10 food adventures in the Lockyer Valley

Take a road trip from Brisbane to the Lockyer Valley

Looking for a great road trip from Brisbane? Want to find some of the best fresh produce and artisanal products made by locals? Come with us as we share the best of a foodie weekend in the Lockyer Valley.

Leave the big smoke of Brisbane in your rearview mirror and head west into the countryside and towards the heart of Australia’s salad bowl. The Lockyer Valley as it is broadly known sits in between the cities of Ipswich and Toowoomba. It’s a short drive making it the perfect road trip from Brisbane and a great way to spend a day.

Lockyer Valley FAQs

Where is the Lockyer Valley?

The Lockyer Valley is located approximately one hour west of Brisbane, 2.5 hours SSW of the Sunshine Coast and 1.5 hours NNW of the Gold Coast.

What are the main towns in the Lockyer Valley?

Laidley, Gatton, Forest Hill, Plainland, Grantham, Mulgowie, Murphys Creek, Helidon, Withcott.

What is the Lockyer Valley known for?

As one of the most fertile farming areas in Australia, much of the fresh produce that Australians eat comes from this region.

How can I get to the Lockyer Valley?

You can drive, catch a bus or fly into Toowoomba Wellcamp Airport.

How long should I spend in the Lockyer Valley?

The great thing about the Lockyer Valley is that it makes a fabulous day trip from Brisbane or its surrounding areas. However, if you have more time, why not stay overnight and make the most of a long weekend. There’s enough to keep you entertained.

sunrise-in-the-lockyer-valley

Tip: Take some reusable shopping bags and an esky/cooler bag so you can keep the food you buy fresh until you get home.

food experience itinerary road trip brisbane to lockyer valley

Day 1 Itinerary Lockyer Valley

Day 1 Lockyer Valley

Have morning tea on the verandah of the Porters Plainland Hotel

This pub is an icon on the Warrego Highway, the main road connecting Brisbane and Toowoomba (and beyond). The Warrego splits the Lockyer Valley in half, meaning you can visit any of these great locations whether you are driving to or from Brisbane.

The Porters Plainland Hotel has been owned and operated by generations of the Porter family since 1946. Whilst this pub is a stalwart of the pub scene in the local area, it is also well known for having some fantastic desserts and pastries.

This is the first stop on your foodie itinerary. Take a seat on the verandah of the original building, dating back over one hundred years and tuck into a delicious homemade pastry or piece of cake.

porters-plainland-hotel-dessert

Sample some of Australia’s best smallgoods at Schulte’s Fresh Gourmet Market

Across the road is the meat mecca of this region. Known simply as Schulte’s, this unassuming store on the side of the Warrego Highway has been serving up award-winning meat and smallgoods for over 65 years.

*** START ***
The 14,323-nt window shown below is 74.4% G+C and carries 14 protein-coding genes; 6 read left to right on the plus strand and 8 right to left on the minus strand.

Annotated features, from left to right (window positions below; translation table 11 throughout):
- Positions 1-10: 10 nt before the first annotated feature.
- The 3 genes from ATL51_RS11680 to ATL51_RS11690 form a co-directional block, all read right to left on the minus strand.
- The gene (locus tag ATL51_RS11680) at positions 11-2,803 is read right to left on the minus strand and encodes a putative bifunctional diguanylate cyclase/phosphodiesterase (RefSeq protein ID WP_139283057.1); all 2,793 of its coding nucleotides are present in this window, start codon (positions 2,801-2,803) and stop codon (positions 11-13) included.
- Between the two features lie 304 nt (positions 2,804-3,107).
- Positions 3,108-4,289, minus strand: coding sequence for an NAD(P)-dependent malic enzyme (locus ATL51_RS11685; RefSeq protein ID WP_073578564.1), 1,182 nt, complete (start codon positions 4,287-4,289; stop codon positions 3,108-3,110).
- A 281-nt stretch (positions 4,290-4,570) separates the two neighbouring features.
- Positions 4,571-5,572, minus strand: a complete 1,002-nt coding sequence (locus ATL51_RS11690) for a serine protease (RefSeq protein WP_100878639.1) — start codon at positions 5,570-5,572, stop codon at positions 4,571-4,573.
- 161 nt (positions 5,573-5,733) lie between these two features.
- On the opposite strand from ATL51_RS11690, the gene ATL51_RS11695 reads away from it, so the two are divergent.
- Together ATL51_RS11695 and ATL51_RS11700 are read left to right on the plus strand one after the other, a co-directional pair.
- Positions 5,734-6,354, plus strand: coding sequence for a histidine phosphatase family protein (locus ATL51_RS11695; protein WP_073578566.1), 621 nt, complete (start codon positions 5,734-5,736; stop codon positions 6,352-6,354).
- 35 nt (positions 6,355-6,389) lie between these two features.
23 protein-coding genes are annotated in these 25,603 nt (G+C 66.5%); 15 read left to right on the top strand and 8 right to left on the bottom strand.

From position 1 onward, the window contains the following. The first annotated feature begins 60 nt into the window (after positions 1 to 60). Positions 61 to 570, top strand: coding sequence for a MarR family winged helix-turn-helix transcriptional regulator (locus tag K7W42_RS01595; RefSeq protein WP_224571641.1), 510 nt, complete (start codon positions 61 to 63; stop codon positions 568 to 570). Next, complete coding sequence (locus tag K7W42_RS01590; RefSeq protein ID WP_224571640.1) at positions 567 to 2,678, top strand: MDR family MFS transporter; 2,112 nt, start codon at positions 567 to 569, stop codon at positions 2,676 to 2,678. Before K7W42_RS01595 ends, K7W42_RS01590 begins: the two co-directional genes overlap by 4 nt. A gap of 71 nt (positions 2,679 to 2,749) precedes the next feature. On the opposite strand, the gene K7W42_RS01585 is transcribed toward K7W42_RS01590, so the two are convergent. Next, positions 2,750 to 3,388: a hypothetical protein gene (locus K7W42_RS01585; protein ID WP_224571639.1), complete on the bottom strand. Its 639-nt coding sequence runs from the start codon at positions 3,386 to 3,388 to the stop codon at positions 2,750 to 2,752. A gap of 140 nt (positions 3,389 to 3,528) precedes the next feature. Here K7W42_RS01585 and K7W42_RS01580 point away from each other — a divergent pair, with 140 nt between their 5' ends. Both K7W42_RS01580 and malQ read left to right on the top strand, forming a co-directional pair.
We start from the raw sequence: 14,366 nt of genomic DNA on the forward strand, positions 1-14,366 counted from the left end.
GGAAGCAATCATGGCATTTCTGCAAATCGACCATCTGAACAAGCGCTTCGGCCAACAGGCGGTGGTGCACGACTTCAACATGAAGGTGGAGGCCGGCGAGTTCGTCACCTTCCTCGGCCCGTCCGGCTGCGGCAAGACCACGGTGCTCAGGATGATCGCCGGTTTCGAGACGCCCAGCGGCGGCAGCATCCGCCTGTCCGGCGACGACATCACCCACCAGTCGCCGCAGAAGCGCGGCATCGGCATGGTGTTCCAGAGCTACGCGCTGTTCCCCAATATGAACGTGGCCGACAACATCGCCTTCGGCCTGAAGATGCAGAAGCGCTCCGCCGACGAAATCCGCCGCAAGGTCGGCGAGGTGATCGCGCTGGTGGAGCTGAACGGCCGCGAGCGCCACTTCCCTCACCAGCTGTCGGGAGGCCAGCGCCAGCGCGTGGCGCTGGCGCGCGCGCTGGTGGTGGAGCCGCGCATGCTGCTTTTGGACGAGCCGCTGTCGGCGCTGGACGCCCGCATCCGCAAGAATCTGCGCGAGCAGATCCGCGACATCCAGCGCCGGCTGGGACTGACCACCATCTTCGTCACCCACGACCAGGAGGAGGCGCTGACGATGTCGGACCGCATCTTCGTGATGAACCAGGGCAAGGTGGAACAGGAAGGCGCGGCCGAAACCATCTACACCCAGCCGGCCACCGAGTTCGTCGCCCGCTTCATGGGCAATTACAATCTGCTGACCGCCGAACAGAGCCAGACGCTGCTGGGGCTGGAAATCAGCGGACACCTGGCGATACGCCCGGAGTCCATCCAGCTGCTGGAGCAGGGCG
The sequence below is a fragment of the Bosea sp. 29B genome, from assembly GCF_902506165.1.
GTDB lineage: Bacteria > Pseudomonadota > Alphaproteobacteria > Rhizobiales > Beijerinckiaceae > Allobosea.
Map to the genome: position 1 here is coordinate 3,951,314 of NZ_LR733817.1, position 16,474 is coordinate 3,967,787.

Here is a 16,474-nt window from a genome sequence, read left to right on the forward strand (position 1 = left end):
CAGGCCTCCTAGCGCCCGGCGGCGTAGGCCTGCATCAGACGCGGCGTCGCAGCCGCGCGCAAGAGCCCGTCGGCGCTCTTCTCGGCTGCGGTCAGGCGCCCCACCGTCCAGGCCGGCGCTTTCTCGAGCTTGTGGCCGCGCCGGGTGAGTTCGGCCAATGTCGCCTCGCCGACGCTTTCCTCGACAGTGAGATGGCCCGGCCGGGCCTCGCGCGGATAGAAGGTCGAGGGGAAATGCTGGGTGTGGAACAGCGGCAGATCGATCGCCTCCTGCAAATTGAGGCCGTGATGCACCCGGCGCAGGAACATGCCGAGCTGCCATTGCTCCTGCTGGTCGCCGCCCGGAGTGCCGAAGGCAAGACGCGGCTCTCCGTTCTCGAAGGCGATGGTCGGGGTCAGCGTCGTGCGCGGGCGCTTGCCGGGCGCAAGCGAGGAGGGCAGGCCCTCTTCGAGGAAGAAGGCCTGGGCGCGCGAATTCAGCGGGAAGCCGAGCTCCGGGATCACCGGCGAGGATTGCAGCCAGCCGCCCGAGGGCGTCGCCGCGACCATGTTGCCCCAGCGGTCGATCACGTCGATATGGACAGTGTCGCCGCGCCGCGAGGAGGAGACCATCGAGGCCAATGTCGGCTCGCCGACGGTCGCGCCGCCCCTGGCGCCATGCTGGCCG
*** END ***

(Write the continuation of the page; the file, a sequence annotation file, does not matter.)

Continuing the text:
Following on from his German father who opened the butcher shop in 1952, Peter Schulte and his family celebrate their heritage through their production of fermented small goods such as metwurst, kabana and chorizo.

Tip: The fermented chilli metwurst is a step above the usual chilli metwurst. Get some of this if you can. The flat iron steak from here is also some of the best we’ve ever eaten!

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A sample of the smallgoods at Schulte’s

This is not just an ordinary butcher shop. The Schulte’s food philosophy that has personally served them well whilst raising seven children permeates through everything they do in their business.

The butcher shop component of the market is full of fresh local meat. As well as the basics, there are fantastic gourmet sausages and award-winning bacon.

“Everything we do here is about supporting the local producers”, says Peter Schulte, “we buy directly from the farmer”. “This means that the food miles are low, animal welfare is a priority and the quality is exceptional”.

It’s a message shared by Peter’s wife Melinda. When asked why she loved living in the Lockyer Valley, her reply was simple. “Because everything here is fresh. We can just go up the road to get our produce. We buy it fresh and cook it fresh”.

Perhaps the most telling sign belongs to their kids. As Melinda explained, “Our kids don’t eat fast food. They didn’t eat it as kids and they don’t eat it now. They don’t go through drive-throughs.”

Location: 4424 Warrego Highway Plainland Qld 4341

Buy online and have your order home delivered.

Enjoy lunch at a sheep cheesery

Awassi Cheesery is without a doubt one of my favourite places to visit. It’s a perfect blend of interesting, educational, relaxation, good food and supporting a local artisanal producer. A producer that’s been through the wringer, like many of the farmers in this region.